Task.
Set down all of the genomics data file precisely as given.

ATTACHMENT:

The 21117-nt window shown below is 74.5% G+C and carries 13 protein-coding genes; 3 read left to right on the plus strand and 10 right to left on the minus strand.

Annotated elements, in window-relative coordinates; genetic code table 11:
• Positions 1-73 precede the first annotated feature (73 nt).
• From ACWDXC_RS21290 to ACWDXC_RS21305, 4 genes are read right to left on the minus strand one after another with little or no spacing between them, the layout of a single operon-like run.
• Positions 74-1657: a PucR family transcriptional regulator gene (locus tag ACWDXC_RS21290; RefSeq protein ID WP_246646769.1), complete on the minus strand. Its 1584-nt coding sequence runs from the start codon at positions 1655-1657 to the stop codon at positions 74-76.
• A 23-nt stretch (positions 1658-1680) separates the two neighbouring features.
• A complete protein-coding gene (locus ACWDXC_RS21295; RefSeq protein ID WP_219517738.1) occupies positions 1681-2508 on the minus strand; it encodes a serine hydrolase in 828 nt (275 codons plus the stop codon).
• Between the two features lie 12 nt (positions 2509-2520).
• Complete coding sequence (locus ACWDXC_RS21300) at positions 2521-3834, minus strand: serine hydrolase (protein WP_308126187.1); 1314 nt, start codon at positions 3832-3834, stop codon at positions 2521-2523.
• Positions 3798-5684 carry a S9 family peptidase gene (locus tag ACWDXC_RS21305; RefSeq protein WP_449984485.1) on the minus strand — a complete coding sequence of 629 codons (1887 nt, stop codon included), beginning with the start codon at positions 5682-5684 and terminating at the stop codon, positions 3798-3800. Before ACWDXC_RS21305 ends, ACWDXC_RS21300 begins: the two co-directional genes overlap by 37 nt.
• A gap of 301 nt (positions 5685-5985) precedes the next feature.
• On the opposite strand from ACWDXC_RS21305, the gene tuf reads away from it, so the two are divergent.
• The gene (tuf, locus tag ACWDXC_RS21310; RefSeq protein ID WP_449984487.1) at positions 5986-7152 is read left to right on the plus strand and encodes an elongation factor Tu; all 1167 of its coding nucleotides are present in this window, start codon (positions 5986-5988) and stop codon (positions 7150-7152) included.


The 21117-nt window shown below is 74.5% G+C and carries 13 protein-coding genes; 3 read left to right on the plus strand and 10 right to left on the minus strand.

Annotated elements, in window-relative coordinates; genetic code table 11:
• Positions 1-73 precede the first annotated feature (73 nt).
• From ACWDXC_RS21290 to ACWDXC_RS21305, 4 genes are read right to left on the minus strand one after another with little or no spacing between them, the layout of a single operon-like run.
• Positions 74-1657: a PucR family transcriptional regulator gene (locus tag ACWDXC_RS21290; RefSeq protein ID WP_246646769.1), complete on the minus strand. Its 1584-nt coding sequence runs from the start codon at positions 1655-1657 to the stop codon at positions 74-76.
• A 23-nt stretch (positions 1658-1680) separates the two neighbouring features.
• A complete protein-coding gene (locus ACWDXC_RS21295; RefSeq protein ID WP_219517738.1) occupies positions 1681-2508 on the minus strand; it encodes a serine hydrolase in 828 nt (275 codons plus the stop codon).
• Between the two features lie 12 nt (positions 2509-2520).
• Complete coding sequence (locus ACWDXC_RS21300) at positions 2521-3834, minus strand: serine hydrolase (protein WP_308126187.1); 1314 nt, start codon at positions 3832-3834, stop codon at positions 2521-2523.
• Positions 3798-5684 carry a S9 family peptidase gene (locus tag ACWDXC_RS21305; RefSeq protein WP_449984485.1) on the minus strand — a complete coding sequence of 629 codons (1887 nt, stop codon included), beginning with the start codon at positions 5682-5684 and terminating at the stop codon, positions 3798-3800. Before ACWDXC_RS21305 ends, ACWDXC_RS21300 begins: the two co-directional genes overlap by 37 nt.
• A gap of 301 nt (positions 5685-5985) precedes the next feature.
• On the opposite strand from ACWDXC_RS21305, the gene tuf reads away from it, so the two are divergent.
• The gene (tuf, locus tag ACWDXC_RS21310; RefSeq protein ID WP_449984487.1) at positions 5986-7152 is read left to right on the plus strand and encodes an elongation factor Tu; all 1167 of its coding nucleotides are present in this window, start codon (positions 5986-5988) and stop codon (positions 7150-7152) included.